[*Editor’s Note*– This may not be the kind of article most people would browse through between rounds on MTGO or while watching TV. That said, the information provided here may well improve your tournament finishes more than any other articles you read this year. Though it may seem a little dense in the math dept., we feel the knowledge it contains is invaluable to players, and it is something that players ask about at every tournament. In short: it pays to know this (literally).]

In case anyone reading is unfamiliar with who I am, my name is Eli Kassis. I have been playing competitive magic for over 18 years. I had the idea to write this article because I frequently find myself at events with players asking for tie-breaker advice the final round before the Top 8 the event. I also have encountered many misconceptions from players who happened to be my opponents which led them to erroneous conclusions which in turn negatively affected my options. Once I am across the table from them they tend to be a bit too skeptical of what I am saying to believe me, so why not get ahead of the curve, explain it all out here and then just show them the link with my smart phone at the next event to clear things up? I thought it would help give perspective to the readers to start with a short true/false test to point out a lot of the misconceptions players have with regards to how this process works. Obviously your reading this article for your own benefit to learn so if you want to cheat and look at the answers below that’s your prerogative. In explained the answer to each question I am also including the information that I am trying to get across.

**True or False:**

1) The larger the number of people in an event (i.e. the greater the # of rounds) the more your game (NOT Match) win percentage and/or your past opponents game win percentage will matter.

2) The formula for the number of rounds in an event is X # of rounds = Y (The # of participants) / 2 to the X = Y is as close to but < 1.

3) If you are in 9th place in the standings going into the last round and you win your match you will almost always make the top 8.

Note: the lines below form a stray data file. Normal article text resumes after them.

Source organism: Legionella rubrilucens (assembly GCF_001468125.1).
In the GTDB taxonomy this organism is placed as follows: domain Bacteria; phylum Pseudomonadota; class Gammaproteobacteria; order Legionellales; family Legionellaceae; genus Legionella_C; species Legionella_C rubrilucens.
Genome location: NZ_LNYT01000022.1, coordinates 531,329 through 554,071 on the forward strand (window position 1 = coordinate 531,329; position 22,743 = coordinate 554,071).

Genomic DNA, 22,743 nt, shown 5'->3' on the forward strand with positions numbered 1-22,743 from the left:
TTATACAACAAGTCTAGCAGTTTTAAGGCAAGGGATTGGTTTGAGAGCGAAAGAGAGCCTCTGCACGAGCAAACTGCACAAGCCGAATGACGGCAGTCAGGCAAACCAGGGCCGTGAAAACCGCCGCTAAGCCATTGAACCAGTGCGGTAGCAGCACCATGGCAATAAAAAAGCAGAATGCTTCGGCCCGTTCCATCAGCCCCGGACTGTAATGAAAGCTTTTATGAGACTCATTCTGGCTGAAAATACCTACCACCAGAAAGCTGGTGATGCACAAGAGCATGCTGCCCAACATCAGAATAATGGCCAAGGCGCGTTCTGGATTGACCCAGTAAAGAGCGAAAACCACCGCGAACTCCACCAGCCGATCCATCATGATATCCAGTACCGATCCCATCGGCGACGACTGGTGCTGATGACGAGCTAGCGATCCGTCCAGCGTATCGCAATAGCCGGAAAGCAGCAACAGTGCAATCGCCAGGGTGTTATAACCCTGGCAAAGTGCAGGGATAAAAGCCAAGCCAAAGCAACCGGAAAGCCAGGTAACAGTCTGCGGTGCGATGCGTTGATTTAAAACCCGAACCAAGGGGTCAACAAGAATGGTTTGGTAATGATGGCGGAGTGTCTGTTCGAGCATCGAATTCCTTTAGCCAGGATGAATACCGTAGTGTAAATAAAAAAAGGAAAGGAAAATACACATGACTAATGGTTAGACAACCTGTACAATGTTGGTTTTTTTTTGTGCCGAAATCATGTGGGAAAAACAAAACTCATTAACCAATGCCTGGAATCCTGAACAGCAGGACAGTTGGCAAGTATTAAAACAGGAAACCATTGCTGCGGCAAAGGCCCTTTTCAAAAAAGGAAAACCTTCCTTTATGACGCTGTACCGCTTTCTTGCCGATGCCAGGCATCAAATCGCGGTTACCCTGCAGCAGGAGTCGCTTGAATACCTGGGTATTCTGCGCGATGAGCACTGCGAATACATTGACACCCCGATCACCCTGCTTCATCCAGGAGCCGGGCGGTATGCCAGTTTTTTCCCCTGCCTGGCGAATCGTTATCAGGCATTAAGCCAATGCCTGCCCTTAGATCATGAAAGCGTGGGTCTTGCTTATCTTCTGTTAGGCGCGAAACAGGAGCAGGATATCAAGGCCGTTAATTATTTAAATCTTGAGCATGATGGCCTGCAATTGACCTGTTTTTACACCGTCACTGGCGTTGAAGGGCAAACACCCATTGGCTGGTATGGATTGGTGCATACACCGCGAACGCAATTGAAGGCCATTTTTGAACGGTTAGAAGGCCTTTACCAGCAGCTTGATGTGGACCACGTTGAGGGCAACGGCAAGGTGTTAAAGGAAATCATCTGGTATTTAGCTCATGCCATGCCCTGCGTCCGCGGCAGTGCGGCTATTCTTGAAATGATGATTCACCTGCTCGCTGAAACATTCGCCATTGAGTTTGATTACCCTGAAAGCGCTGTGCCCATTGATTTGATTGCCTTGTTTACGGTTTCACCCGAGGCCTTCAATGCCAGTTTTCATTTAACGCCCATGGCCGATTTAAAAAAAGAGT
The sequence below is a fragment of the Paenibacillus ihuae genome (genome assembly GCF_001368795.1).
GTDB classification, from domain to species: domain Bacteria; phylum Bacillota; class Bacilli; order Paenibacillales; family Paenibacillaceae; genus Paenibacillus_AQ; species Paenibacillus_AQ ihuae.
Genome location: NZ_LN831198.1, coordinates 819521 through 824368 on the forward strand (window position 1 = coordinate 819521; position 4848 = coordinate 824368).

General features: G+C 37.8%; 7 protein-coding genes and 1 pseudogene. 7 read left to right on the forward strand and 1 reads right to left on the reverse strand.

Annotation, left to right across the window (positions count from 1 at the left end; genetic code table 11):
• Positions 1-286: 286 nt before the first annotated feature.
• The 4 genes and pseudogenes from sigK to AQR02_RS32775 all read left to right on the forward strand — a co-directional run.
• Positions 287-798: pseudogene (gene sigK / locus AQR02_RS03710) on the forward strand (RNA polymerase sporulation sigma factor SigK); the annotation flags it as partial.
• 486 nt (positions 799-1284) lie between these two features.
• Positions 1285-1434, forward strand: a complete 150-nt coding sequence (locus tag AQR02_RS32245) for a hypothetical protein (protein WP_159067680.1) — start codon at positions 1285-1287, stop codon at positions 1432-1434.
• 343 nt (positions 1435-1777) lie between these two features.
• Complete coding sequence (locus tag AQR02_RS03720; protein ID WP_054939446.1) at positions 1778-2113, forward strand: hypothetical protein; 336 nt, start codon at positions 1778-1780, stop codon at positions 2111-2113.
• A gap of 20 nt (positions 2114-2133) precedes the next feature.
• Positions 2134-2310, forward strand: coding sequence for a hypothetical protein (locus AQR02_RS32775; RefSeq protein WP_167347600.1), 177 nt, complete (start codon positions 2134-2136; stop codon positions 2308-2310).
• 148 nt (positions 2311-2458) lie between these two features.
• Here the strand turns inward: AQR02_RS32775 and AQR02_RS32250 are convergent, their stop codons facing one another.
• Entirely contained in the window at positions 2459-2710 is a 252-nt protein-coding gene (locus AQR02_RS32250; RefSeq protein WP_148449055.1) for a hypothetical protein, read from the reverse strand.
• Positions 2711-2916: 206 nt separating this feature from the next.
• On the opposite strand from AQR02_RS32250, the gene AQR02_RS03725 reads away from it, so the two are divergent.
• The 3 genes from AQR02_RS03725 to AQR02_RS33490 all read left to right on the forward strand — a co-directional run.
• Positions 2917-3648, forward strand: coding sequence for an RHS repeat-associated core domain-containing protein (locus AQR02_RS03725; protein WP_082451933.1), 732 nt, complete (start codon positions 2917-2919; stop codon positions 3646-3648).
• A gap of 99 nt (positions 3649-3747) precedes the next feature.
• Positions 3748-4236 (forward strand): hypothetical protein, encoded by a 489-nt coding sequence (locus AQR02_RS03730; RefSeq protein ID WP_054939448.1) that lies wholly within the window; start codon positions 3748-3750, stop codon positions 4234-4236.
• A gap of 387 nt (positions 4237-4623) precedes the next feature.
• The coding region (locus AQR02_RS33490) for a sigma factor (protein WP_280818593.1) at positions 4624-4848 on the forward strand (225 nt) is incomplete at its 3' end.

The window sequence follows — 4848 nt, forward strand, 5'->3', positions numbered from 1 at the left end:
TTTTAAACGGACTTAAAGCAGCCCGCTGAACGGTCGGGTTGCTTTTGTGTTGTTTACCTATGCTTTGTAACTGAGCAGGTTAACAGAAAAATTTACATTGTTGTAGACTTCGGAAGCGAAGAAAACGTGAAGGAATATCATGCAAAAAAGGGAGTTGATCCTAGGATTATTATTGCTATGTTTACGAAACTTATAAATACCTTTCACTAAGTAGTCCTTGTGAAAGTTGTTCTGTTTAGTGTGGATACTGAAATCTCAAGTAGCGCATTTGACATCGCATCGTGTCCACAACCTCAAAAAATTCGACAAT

4) It is completely possible to know for sure, at the beginning of an event, if an X-2 record can make the top 8 with a large turnout (>100 People).

5) A bye can hurt your tiebreakers.

6) If I play a friend in the early rounds of an event we should intentionally draw to prevent either of us from receiving a loss.

7) If my record is X-1 with 2 rounds left to go and a record of X-1-1 is what is needed to make the top 8, then my goal is to win this round and then hopefully draw with my last opponent into the top 8.

8 ) Even though there is a multitude of possibilities that draws bring into the equation, the final math breakdown of how many people are in each record bracket can provide us with many definite conclusions.

9) Losing in the first round of an event pretty much guarantee’s that you will have poor tie-breakers.

10) If I start off 0-2 in a 7, 8, or 9 round event and the math tells me that 1 X-2 can make the top 8. It doesn’t make sense for me to stay in and try to battle back.

____________________________________________________________________________________________

Now I am going to post the answers for you and give a little explanation of why that is the case. I will try to be as descriptive as possible and remain understandable, but math is a subject some people get and other do not. If you don’t follow the math just remember this rule of thumb of the statement that is being made: you do not have to understand why as long as you know the right answer… Depending on your level of expertise and tournament experience you may be surprised by some or many of these answers. I would say if you got all 10 correct you probably don’t need to be reading this article (and you probably don’t seek out my advice at tournaments either… thank you). If you missed a few than you are likely good enough that you could use any edge to help push you over the top and this article is actually perfectly suited for you.

Let’s start at the top.

1) The answer is **False**. The reason is simple, Wizards uses 3 scores as tie-breaker scores. The first and most important category is your **opponents’** MATCH win percentage. If that number equals that of the person you are in a tied with, than it goes to your second tie-breaker, **your** GAME win percentage. If you still do not have someone that stands out than the third tie-breaker is used which is your **opponents** GAME win percentage. The 2^{nd} and 3^{rd} tie-breakers [are usually irrelevant]. When an event has gone on for 6 or more rounds the number of opponents you’ve had as well as they number of different possibilities with which they’ve performed over the course of the day is extremely variable. The more rounds in the event, the more outcome possibilities exist. This makes it extremely improbable that any two players with have an identical percentage and need to use a second tie-breaker. Does this mean it doesn’t happen? No, but it is statistically insignificant.